"For us, the human body defines, by natural right, the space of origin and of distribution of disease: a space whose lines, volumes, surfaces, and routes are laid down, in accordance with a now familiar geometry, by the anatomical atlas. But this order of the solid, visible body is only one way—in all likelihood neither the first, nor the most fundamental—in which one spatializes disease. There have been, and will be, other distributions of illness. When will we be able to define the structures that determine, in the secret volume of the body, the course of allergic reactions? Has anyone ever drawn up the specific geometry of a virus diffusion in the thin layer of a segment of tissue? Is the law governing the spatialization of these phenomena to be found in a Euclidean anatomy? After all, one only has to remember that the old theory of sympathies spoke a vocabulary of correspondences, vicinities, and homologies, terms for which the perceived space of anatomy hardly offers a coherent lexicon. Every great thought in the field of pathology lays down a configuration for disease whose spatial requisites are not necessarily those of classical geometry." p.3.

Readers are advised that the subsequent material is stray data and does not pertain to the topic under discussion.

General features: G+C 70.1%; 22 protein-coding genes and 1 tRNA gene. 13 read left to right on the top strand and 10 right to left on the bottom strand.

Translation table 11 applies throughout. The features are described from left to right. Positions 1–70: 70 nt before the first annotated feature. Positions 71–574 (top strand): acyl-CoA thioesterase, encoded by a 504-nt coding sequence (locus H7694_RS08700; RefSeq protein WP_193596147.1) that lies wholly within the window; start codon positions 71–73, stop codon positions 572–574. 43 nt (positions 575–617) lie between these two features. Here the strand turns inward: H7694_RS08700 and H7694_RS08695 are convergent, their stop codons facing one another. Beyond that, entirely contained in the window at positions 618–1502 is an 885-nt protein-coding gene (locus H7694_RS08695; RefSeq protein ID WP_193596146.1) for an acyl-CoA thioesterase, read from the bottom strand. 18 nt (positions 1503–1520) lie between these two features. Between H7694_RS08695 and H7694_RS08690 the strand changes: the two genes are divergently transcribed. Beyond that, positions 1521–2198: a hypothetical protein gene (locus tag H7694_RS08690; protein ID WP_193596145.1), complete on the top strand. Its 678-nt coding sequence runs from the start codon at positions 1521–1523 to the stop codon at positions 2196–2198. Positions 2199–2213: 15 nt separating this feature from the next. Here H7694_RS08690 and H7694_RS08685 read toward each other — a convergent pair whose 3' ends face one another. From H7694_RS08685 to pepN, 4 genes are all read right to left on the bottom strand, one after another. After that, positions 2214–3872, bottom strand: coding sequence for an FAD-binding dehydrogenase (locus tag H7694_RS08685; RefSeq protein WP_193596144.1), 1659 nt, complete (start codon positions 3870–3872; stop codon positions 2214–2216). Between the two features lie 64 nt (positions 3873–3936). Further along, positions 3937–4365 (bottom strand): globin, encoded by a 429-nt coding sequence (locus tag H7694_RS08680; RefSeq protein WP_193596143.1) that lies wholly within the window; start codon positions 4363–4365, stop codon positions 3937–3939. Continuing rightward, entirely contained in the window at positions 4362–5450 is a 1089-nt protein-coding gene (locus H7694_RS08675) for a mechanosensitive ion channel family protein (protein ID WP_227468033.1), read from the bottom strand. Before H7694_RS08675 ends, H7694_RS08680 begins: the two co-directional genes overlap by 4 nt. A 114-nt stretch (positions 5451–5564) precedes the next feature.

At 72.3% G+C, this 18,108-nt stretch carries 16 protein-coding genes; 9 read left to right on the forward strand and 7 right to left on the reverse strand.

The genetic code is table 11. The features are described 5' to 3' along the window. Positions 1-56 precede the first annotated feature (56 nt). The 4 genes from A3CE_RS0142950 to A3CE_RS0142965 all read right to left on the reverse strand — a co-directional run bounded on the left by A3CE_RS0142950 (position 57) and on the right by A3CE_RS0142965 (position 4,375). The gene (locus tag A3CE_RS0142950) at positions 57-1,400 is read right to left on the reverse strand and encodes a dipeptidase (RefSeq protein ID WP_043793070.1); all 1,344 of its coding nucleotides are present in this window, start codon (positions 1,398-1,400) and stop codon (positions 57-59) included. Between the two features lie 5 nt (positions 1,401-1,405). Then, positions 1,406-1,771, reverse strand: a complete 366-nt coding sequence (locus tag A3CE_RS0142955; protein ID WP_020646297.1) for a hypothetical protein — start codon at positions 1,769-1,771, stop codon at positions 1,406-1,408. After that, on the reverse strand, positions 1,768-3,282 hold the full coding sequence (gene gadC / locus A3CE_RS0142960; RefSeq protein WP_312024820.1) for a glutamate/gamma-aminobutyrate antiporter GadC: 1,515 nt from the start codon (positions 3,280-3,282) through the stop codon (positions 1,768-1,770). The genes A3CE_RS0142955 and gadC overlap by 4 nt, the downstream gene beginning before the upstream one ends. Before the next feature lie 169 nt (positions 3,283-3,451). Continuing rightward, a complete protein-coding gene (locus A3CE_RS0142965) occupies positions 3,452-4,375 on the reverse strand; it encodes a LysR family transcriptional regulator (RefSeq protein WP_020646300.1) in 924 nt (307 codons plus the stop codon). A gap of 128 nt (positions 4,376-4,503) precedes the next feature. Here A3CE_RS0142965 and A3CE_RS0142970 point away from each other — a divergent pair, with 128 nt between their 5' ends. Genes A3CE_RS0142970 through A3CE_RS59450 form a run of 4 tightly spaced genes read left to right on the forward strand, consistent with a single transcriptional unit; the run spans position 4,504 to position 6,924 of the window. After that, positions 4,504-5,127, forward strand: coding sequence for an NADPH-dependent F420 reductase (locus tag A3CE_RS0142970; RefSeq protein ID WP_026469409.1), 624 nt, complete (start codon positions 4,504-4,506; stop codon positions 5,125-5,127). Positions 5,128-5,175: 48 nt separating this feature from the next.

"The exact superposition of the ‘body’ of the disease and the body of the sick man is no more than a historical, temporary datum." p.3.
Foucault, Michel (1973). The Birth of the Clinic. New York: Pantheon Books.